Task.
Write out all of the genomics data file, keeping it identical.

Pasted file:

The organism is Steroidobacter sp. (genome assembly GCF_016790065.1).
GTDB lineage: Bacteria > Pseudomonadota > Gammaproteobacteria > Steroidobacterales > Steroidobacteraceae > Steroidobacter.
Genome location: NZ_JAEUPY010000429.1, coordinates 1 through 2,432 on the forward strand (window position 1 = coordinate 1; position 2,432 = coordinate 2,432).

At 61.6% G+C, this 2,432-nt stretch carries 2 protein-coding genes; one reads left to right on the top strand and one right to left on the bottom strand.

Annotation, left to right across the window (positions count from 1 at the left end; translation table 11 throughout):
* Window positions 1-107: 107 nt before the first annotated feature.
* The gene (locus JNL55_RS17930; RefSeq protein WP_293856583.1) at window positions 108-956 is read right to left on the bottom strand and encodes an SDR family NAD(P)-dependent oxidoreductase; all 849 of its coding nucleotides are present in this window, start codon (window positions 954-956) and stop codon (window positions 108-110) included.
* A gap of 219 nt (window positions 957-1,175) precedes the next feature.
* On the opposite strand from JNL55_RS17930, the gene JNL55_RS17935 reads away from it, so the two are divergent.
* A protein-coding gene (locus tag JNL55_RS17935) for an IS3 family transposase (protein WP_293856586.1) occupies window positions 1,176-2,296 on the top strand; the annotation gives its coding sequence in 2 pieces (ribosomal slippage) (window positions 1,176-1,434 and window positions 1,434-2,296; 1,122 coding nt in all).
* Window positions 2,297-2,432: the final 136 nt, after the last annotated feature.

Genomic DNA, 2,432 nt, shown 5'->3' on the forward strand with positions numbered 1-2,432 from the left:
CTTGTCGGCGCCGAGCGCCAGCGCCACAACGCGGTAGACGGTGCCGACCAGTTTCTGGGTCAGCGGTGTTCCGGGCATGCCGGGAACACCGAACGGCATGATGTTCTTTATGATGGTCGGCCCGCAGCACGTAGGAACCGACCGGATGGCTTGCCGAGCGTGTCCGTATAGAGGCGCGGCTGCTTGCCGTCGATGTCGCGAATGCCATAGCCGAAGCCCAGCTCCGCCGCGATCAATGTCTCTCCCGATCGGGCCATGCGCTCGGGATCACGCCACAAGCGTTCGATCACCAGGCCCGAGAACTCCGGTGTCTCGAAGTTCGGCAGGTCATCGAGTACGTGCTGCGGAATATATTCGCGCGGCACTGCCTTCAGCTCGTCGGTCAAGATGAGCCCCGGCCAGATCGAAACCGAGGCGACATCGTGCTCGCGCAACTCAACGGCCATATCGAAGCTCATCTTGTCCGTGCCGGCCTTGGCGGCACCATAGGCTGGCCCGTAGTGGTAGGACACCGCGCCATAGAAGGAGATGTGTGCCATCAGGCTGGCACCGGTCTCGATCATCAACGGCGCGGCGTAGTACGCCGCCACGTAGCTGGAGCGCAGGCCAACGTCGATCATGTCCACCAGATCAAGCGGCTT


The organism is Steroidobacter sp. (genome assembly GCF_016790065.1).
GTDB lineage: Bacteria > Pseudomonadota > Gammaproteobacteria > Steroidobacterales > Steroidobacteraceae > Steroidobacter.
Genome location: NZ_JAEUPY010000429.1, coordinates 1 through 2,432 on the forward strand (window position 1 = coordinate 1; position 2,432 = coordinate 2,432).

At 61.6% G+C, this 2,432-nt stretch carries 2 protein-coding genes; one reads left to right on the top strand and one right to left on the bottom strand.

Annotation, left to right across the window (positions count from 1 at the left end; translation table 11 throughout):
* Window positions 1-107: 107 nt before the first annotated feature.
* The gene (locus JNL55_RS17930; RefSeq protein WP_293856583.1) at window positions 108-956 is read right to left on the bottom strand and encodes an SDR family NAD(P)-dependent oxidoreductase; all 849 of its coding nucleotides are present in this window, start codon (window positions 954-956) and stop codon (window positions 108-110) included.
* A gap of 219 nt (window positions 957-1,175) precedes the next feature.
* On the opposite strand from JNL55_RS17930, the gene JNL55_RS17935 reads away from it, so the two are divergent.
* A protein-coding gene (locus tag JNL55_RS17935) for an IS3 family transposase (protein WP_293856586.1) occupies window positions 1,176-2,296 on the top strand; the annotation gives its coding sequence in 2 pieces (ribosomal slippage) (window positions 1,176-1,434 and window positions 1,434-2,296; 1,122 coding nt in all).
* Window positions 2,297-2,432: the final 136 nt, after the last annotated feature.

Genomic DNA, 2,432 nt, shown 5'->3' on the forward strand with positions numbered 1-2,432 from the left:
CTTGTCGGCGCCGAGCGCCAGCGCCACAACGCGGTAGACGGTGCCGACCAGTTTCTGGGTCAGCGGTGTTCCGGGCATGCCGGGAACACCGAACGGCATGATGTTCTTTATGATGGTCGGCCCGCAGCACGTAGGAACCGACCGGATGGCTTGCCGAGCGTGTCCGTATAGAGGCGCGGCTGCTTGCCGTCGATGTCGCGAATGCCATAGCCGAAGCCCAGCTCCGCCGCGATCAATGTCTCTCCCGATCGGGCCATGCGCTCGGGATCACGCCACAAGCGTTCGATCACCAGGCCCGAGAACTCCGGTGTCTCGAAGTTCGGCAGGTCATCGAGTACGTGCTGCGGAATATATTCGCGCGGCACTGCCTTCAGCTCGTCGGTCAAGATGAGCCCCGGCCAGATCGAAACCGAGGCGACATCGTGCTCGCGCAACTCAACGGCCATATCGAAGCTCATCTTGTCCGTGCCGGCCTTGGCGGCACCATAGGCTGGCCCGTAGTGGTAGGACACCGCGCCATAGAAGGAGATGTGTGCCATCAGGCTGGCACCGGTCTCGATCATCAACGGCGCGGCGTAGTACGCCGCCACGTAGCTGGAGCGCAGGCCAACGTCGATCATGTCCACCAGATCAAGCGGCTT